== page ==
Reviews of Education and Innovation in a Guatemalan Community

"Sexton's approach is almost exclusively a quantitative analysis of information obtained through questionnaires.  His investigation, carried out in the summer of 1970, involved interviews with a sample of seventy-three Indian heads-of-household in the Tzutuhil village of San Juan.  Essentially, his model of analysis treats a five-item scale of innovation as the dependent variable, and schooling, "eternal exposure," economic status, attitude, contact with Ladinos, and religious affiliation as the hypothesized independent variables.  Using multiple regressions and path analysis, he finds that external exposure and schooling are the best predictors of innovation.  Path analysis suggests that age is a causal factor to schooling and external exposure--younger men tend to be those with more schooling, those with more exposure to news media and to the national army, and, finally, those who innovate.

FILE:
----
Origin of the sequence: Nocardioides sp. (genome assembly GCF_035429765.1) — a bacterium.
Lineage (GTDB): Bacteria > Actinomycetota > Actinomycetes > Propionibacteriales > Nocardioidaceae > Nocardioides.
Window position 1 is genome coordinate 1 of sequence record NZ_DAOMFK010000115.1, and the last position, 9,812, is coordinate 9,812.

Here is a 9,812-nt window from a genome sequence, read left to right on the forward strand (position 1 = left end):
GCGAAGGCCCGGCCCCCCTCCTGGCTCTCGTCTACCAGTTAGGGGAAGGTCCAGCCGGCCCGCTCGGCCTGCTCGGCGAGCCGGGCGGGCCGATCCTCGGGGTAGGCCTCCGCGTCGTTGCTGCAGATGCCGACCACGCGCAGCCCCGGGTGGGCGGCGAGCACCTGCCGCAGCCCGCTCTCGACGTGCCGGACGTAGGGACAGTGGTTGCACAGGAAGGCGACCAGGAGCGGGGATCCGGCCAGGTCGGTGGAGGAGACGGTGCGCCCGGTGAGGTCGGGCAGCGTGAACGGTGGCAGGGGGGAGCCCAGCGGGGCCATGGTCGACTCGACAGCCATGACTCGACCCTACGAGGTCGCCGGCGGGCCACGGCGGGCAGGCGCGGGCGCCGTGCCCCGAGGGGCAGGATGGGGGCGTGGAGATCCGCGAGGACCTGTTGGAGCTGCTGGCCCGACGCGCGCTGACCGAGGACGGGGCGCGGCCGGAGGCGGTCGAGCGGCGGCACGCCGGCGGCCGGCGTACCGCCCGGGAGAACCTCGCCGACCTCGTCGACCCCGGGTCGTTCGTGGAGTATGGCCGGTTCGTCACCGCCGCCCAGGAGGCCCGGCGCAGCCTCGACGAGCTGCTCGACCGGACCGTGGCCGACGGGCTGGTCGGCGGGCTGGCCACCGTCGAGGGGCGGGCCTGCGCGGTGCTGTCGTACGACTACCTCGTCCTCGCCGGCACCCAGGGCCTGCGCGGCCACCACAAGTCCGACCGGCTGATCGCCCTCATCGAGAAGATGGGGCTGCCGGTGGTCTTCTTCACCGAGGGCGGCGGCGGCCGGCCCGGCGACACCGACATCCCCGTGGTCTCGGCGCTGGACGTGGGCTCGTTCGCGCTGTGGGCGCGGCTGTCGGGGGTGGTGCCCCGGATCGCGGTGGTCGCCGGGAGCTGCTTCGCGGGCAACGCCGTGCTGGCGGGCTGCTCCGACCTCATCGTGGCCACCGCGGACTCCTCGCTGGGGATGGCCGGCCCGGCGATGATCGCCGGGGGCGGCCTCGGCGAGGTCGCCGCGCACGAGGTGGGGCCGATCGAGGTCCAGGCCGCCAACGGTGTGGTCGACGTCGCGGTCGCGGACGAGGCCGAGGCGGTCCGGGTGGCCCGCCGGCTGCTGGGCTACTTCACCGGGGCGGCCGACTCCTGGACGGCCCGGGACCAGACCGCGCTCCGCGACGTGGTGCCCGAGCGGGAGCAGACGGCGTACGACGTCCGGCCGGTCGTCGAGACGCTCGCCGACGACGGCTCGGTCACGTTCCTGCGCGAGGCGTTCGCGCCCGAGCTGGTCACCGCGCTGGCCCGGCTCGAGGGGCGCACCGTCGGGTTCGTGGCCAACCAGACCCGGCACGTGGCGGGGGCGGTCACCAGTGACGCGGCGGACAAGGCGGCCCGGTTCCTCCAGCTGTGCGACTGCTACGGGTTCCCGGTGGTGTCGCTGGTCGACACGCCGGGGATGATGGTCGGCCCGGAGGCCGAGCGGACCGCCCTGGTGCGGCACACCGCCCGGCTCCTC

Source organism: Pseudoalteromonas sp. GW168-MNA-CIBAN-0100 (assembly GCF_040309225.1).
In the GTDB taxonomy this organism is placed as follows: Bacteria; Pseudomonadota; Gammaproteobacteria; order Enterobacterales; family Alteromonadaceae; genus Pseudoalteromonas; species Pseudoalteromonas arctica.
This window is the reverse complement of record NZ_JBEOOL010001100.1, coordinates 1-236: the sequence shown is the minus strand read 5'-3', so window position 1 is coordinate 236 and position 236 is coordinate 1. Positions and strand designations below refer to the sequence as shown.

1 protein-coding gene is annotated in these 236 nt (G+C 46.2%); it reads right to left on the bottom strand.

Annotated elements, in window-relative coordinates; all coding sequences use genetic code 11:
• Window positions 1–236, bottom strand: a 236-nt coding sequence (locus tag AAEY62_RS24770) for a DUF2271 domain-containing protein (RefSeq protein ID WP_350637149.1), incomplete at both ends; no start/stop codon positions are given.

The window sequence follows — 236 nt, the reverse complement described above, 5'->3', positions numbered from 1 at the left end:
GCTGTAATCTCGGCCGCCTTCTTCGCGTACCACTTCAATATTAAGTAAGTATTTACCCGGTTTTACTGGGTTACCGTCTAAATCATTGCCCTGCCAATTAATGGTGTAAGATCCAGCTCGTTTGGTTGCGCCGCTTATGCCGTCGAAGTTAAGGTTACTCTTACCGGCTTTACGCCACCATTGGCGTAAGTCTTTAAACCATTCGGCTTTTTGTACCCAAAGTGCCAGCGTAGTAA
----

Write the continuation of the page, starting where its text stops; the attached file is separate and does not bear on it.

"Sexton is commendably thorough in detailing his assumptions and his methodology."

        --Stephen G. Sellers, American Anthropologist, Vol. 76: 919-20, 1974.

"This study focuses on the impact of formal education and informal education in respect to innovation in San Juan, a Maya Indian village."

        --Latin American Research Review, 1973.

Guatemalan Fabric



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